In one of the worst examples of health reporting I’ve seen today, a bunch of news outlets have equated “symptoms of a disorder” with having the disorder itself. It may seem like a subtle difference, but in the world of mental health diagnosis, having a symptom of a disorder is not the same as having the disorder itself.
The study in question was conducted on people seeking treatment for a nose job. To assess patients’ psychopathology, the researchers administered a bunch of psychological tests to the patients before their rhinoplasty. One of those tests was the Yale-Brown Obsessive Compulsive Scale modified for body dysmorphic disorder.
Now, the researchers only found a 2 percent rate of body dysmorphic disorder (BDD) among the 226 patients they tested. That rate is right in line with expectations for this disorder.
But they found a significant 33 percent of patients scored in the “moderate to severe” range of symptom severity on the modified Yale-Brown test.
Health reporters and their editors apparently didn’t understand or appreciate this distinction.
Nose job patients often mentally ill, study says by David W. Freeman writing for CBS News notes:
Of patients who were seeking the procedure to correct a breathing problem, only about 2 percent showed symptoms of BDD. But of those who wanted a nose job for cosmetic reasons, 43 percent showed symtoms of the disorder.
BDD was especially common among people with a history of mental illness, as well as those who had already had a nose job and were seeking “revision” surgery.
See what he did there? He went from talking about “symptoms of BDD” to then talking about BDD.
He also confused what the researchers found. The study found 2 percent of patients in the study met the actual diagnostic criteria for body dysmorphic disorder. They then found 33 percent scored in the moderate to severe range on a test designed to measure the severity of BDD symptoms. The test that measures severity is not a diagnostic test — it is a severity measure.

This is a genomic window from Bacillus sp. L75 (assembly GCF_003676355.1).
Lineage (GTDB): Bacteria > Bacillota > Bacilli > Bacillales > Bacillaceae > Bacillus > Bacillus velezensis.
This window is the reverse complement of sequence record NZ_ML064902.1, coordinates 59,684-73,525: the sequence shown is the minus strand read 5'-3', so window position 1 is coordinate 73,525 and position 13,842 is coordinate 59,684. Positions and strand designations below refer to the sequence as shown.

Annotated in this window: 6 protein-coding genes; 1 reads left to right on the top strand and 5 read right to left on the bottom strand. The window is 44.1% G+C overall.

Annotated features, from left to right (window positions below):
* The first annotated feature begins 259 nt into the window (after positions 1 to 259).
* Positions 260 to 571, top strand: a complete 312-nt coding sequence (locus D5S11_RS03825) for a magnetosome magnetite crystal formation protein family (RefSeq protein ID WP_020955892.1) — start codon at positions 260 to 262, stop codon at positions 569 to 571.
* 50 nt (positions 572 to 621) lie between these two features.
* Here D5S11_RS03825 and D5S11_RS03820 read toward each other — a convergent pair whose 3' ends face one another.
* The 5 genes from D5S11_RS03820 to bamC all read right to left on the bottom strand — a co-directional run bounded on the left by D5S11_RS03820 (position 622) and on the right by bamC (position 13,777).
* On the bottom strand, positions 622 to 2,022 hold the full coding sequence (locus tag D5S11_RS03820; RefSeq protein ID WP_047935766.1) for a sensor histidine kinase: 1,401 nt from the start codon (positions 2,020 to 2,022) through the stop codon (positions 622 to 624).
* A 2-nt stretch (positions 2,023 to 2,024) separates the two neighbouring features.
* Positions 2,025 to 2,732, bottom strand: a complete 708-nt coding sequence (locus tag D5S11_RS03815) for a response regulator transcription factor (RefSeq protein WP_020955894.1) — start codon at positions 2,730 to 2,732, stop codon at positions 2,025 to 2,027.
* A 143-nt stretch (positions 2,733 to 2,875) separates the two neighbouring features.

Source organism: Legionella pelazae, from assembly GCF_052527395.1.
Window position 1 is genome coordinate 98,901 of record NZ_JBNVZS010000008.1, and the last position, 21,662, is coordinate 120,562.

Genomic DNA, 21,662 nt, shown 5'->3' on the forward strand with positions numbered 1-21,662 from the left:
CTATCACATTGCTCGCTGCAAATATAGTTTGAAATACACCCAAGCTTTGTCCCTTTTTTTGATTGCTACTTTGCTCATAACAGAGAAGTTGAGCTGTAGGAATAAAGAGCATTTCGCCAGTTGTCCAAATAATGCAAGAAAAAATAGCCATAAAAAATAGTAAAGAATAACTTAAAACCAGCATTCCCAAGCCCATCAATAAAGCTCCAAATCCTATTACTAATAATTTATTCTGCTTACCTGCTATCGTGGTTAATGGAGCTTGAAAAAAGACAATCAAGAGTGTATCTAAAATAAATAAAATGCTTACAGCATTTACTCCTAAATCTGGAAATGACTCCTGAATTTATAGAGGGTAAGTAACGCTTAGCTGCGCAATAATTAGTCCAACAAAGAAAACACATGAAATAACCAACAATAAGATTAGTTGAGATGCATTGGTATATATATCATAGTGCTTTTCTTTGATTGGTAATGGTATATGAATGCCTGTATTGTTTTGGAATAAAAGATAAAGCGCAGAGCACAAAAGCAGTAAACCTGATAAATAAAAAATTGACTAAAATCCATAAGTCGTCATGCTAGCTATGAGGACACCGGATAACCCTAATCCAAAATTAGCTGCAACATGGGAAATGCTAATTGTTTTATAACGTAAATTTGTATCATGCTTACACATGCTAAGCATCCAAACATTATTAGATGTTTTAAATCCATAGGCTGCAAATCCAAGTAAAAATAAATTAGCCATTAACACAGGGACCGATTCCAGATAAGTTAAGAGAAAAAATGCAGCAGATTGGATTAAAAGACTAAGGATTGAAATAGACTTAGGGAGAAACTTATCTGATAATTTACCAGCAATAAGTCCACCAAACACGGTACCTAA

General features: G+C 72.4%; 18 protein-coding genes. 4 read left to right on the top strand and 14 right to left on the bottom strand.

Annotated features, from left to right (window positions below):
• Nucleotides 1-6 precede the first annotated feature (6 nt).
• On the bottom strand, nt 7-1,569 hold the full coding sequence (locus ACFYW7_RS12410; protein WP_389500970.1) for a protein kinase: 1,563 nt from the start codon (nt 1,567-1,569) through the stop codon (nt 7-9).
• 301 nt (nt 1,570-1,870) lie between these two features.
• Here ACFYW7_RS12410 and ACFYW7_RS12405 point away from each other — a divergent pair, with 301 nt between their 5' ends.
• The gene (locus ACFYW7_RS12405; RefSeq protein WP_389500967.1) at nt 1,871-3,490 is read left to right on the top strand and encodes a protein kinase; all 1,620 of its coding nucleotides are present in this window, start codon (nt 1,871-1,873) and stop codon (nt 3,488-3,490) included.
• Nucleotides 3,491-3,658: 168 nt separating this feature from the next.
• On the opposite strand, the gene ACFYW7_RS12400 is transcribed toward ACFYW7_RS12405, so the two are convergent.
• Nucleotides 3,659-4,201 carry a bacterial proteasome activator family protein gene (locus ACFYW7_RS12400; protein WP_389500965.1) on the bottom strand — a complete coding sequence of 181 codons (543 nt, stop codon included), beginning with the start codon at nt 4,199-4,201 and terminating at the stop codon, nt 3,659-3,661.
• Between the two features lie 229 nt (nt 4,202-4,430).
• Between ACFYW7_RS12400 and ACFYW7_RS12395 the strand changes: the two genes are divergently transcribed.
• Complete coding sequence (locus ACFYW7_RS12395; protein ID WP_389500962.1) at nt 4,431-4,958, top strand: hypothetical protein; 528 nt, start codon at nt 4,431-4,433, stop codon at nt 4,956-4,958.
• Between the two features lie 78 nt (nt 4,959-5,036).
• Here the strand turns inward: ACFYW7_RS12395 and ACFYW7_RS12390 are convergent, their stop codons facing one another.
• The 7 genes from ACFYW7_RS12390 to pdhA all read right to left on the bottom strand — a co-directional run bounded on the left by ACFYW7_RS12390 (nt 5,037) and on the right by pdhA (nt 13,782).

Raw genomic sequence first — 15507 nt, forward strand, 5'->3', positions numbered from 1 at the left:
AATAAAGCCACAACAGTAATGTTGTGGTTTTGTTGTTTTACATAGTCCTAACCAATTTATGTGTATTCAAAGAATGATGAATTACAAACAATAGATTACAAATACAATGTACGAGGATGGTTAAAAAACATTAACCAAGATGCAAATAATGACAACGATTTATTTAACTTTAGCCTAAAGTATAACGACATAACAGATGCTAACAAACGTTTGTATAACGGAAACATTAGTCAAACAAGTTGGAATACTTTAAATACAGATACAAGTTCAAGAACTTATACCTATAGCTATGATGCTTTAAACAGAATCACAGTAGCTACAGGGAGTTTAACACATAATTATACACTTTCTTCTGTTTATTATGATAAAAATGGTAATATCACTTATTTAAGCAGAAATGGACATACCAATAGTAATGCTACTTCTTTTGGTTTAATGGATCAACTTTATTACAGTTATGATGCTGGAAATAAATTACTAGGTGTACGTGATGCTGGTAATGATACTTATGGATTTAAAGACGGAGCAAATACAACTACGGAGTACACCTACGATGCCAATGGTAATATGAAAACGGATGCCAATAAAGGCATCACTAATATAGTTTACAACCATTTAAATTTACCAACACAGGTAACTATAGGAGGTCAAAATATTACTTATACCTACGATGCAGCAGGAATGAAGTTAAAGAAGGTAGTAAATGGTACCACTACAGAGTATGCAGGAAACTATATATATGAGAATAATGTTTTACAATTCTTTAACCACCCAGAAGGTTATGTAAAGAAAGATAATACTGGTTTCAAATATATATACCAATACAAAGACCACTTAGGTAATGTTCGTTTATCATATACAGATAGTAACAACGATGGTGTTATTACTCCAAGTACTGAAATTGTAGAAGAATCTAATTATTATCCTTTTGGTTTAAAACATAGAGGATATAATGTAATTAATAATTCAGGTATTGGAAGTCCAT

Of course, this subtlety is bound to be lost on most journalists reading the study. What does it mean when a group of people score as such on a test? The researchers don’t say, really, and the test used wasn’t designed to be used on a population of people who haven’t already been diagnosed with body dysmorphic disorder.
High rate of mental illness in those who seek nose jobs by Deborah Kotz writing for the Boston Globe says:
In fact, one-third of nose job seekers had moderate to severe symptoms of the disorder, according to a study published this week in the Journal of Plastic and Reconstructive Surgery. That rose to 43 percent of those seeking nose jobs purely for aesthetic reasons — and not to, say, breathe easier.
No mention of the fact that having symptoms of a disorder doesn’t make you “mentally ill.” That would be like saying that any time someone felt lonely or isolated — symptoms of depression — they would also be “mentally ill.”
The article Mental Disorder Behind Many Nose Job Patients on Fox News notes:
Many of the people who get nose jobs have a mental illness in which they obsess over a mostly imaginary bodily flaw, a new Belgian study suggests.
Seriously? That’s not what the study said at all. You don’t have to take my word for it; you can read the study for yourself here (free).
Labels and terms should mean something, shouldn’t they? Symptoms of a mental health issue doesn’t mean a person has that disorder. And the researchers complicated matters by using a test not designed to measure something it was put to use for.
A poor research design choice in my opinion made the poor reporting on this story inevitable. But still… it’s no excuse if people had actually spent 10 minutes digesting the distinction while reading the study.
Here’s our more skeptical take on the study: People Who Seek out a Nose Job Worry About Their Appearance